Florida Democrat congressman calls for Kavanaugh, Gorsuch to be impeached over abortion ruling
Rep. Charlie Crist is running as a Democrat hoping to defeat incumbent Gov. Ron DeSantis in November.
Democratic Congressman Charlie Crist, the former Republican governor of Florida who’s running as a Democrat hoping to defeat incumbent Gov. Ron DeSantis in November, said Friday that Justices Neil Gorsuch and Brett Kavanaugh should be impeached if they lied under oath during their Senate confirmation hearings.
Crist's call comes after Gorsuch and Kavanaugh joined in a majority U.S. Supreme Court ruling to overturn two landmark abortion cases – Roe v. Wade and Planned Parenthood v. Casey. The decision returns decisions on the legality of abortion back to the states.
Speaker of the House Nancy Pelosi and Senate Majority Leader Chuck Schumer, both Democrats, accused the conservative justices of lying without mentioning them by name.
“Today’s ruling makes clear that Justices Gorsuch and Kavanaugh lied to Congress when they testified, under oath, that in their view Roe v. Wade was settled precedent,” Crist said in a Facebook post. “Perjury is a crime. If perjury is found to have occurred, the correct remedy is impeachment.”
He provided no evidence of either Gorsuch or Kavanaugh lying under oath.
In a joint statement, Pelosi and Schumer said in part, “Several of these conservative Justices, who are in no way accountable to the American people, have lied to the U.S. Senate, ripped up the Constitution and defiled both precedent and the Supreme Court’s reputation – all at the expense of tens of millions of women who could soon be stripped of their bodily autonomy and the constitutional rights they’ve relied on for half a century.”
Three justices who voted to overturn Roe were appointed by President Donald Trump and confirmed by the U.S. Senate: Gorsuch, Kavanaugh and Amy Coney Barrett.
Trump's first nominee to the Supreme Court, Gorsuch, “refused to take a position on Roe,” NPR reports. During his confirmation hearing in 2017, Gorsuch replied to a question posed by U.S. Sen. Lindsey Graham, R-S.C., saying he “would have walked out the door” if Trump had asked him to vote to overturn Roe, NPR points out.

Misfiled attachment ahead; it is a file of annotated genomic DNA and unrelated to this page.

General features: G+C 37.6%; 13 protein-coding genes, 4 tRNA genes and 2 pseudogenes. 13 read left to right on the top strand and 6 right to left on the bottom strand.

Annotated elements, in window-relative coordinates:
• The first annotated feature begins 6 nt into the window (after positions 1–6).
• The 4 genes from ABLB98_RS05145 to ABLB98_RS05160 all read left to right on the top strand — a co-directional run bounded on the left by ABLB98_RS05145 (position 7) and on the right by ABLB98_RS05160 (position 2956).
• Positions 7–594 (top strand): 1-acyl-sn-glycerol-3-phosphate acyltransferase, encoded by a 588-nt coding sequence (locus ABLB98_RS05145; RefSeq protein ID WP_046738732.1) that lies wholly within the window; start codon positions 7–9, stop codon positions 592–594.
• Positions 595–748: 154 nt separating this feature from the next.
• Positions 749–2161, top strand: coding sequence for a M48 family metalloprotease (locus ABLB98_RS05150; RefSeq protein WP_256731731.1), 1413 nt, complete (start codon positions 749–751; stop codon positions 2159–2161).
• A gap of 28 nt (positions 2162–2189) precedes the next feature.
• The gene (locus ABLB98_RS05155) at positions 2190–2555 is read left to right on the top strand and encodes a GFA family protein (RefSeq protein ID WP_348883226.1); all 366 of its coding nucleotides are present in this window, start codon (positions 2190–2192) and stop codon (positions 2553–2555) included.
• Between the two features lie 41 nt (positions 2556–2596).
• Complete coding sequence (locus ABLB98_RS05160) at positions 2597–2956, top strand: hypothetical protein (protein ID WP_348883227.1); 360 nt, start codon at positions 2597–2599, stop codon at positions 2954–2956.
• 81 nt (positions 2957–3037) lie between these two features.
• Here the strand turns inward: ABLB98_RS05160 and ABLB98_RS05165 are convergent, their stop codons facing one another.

In 2018, Kavanaugh said in his opening remarks that Roe had been “settled as a precedent of the Supreme Court,” and was “entitled the respect under principles of stare decisis.”
Justice Samuel Alito, who wrote the majority opinion, was joined by the three justices appointed by Trump and Chief Justice John Roberts. Alito wrote: “Roe was egregiously wrong from the start. Its reasoning was exceptionally weak, and the decision has had damaging consequences. And far from bringing about a national settlement of the abortion issue, Roe and Casey have enflamed debate and deepened division. It is time to heed the Constitution and return the issue of abortion to the people’s elected representatives.”
He also argued, "a right to abortion is not deeply rooted in the Nation’s history and traditions. On the contrary, an unbroken tradition of prohibiting abortion on pain of criminal punishment persisted from the earliest days of the common law until 1973. ...
“Roe’s constitutional analysis was far outside the bounds of any reasonable interpretation of the various constitutional provisions to which it vaguely pointed.”
Trump told Fox News the ruling followed the Constitution, “giving rights back when they should have been given long ago. This brings everything back to the states where it has always belonged."